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Developer Guide

Schematic component overview

This section will teach you how to develop custom component implementations and integrate them into CIRCA’s approximation flow. The covered topics are:

You can find more detailed technical information on the framework’s modules in the module index.


CIRCA is designed to be:

  • General: The framework should not be restricted to certain circuit types, error metrics, approximation and search techniques, or specific target technologies.
  • Modular: The framework architecture should enable the exchange of certain processing steps without affecting other steps. Modularity is key for the evaluation and the comparison of different techniques under a consistent experimental setup.
  • Compatible: The framework, in particular its inputs and outputs, should connect to other, widely-used academic and commercial front-end and back-end tools, e.g., tools synthesizing circuits for ASIC or FPGA technology.
  • Extensible: The framework should facilitate the swift implementation and evaluation of new techniques.

To achieve this, CIRCA’s approximation flow is handled by independent stages and processing blocks (short: components) which communicate using well- defined interfaces. Each component can be extended by custom implementations and provides a specific piece of functionality which is needed for the approximation process. Integrating your own component implementations allows you to easily test different search strategies, approximation techniques, and quality assurance methods.

The framework provides the necessary structure for the components to work independently. CIRCA utilizes data structures as well as classes which can be accessed and interpreted by all components, enabling them to work together effectively.

Component implementation

The customizable components of CIRCA are classes, implementing a specific interface. The interfaces are specified by abstract base classes from which the custom implementations must be derived. They were implemented using Python’s Abstract Base Classes module, so their subclasses have to implement some methods in order to be instantiatable. The concept of abstract base classes ensures that new implementations provide the functions used by CIRCA in its standard approximation flow.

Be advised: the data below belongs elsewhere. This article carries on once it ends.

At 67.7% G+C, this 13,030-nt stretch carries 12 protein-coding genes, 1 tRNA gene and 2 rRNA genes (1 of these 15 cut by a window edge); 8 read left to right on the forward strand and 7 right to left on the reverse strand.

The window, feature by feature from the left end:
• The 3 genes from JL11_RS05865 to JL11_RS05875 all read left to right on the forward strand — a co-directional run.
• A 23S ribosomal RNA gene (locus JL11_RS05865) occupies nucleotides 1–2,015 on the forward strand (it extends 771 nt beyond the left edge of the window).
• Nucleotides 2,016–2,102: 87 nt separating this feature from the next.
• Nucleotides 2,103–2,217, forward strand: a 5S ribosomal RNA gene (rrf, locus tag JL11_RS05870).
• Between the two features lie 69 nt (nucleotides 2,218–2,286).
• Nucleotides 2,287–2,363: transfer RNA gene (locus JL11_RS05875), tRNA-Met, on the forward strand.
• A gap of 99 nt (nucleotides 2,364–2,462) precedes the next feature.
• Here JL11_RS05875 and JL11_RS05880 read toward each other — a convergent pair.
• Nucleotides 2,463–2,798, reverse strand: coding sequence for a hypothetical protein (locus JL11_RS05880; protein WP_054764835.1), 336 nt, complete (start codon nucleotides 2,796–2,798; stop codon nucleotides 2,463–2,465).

To create a custom component implementation, simply create a subclass of the abstract base class for that component and make sure to implement all of the base class’s abstract methods (note that it is possible to derive from an already existing subclass to minimize implementation effort).

Each abstract base class provides a dictionary SUPPORTED_SUBCLASSES. The key corresponds to the method’s name used in the configuration file, e.g., AnnotatedCandidates. The value is a lamda expression, calling the constructor of the corresponding implementation. Once an implementation is finished, i.e., the subclass, add the key-value pair to the dictionary to make the implementation available.

Component classification

We differentiate between two types of customizable components: exchangeable components and extensible components.

  • Exchangeable components are the stages and processing blocks Input, QualityAssurance, Estimation, Search, and Output. Exactly one implementation of each component is used when CIRCA is executed. The used implementations have a great impact on the approximation process and on the quality of the outcome.
  • Extensible components can be seen as functionality which is either used or not used in an approximation process. Extensible components include approximators from the Approximation block and ErrorMetrics. While the number of exchangleable components in an approximation process is restrricted to exactly one, the user has no upper limit on the number of employed extensible components.

Important data structures and classes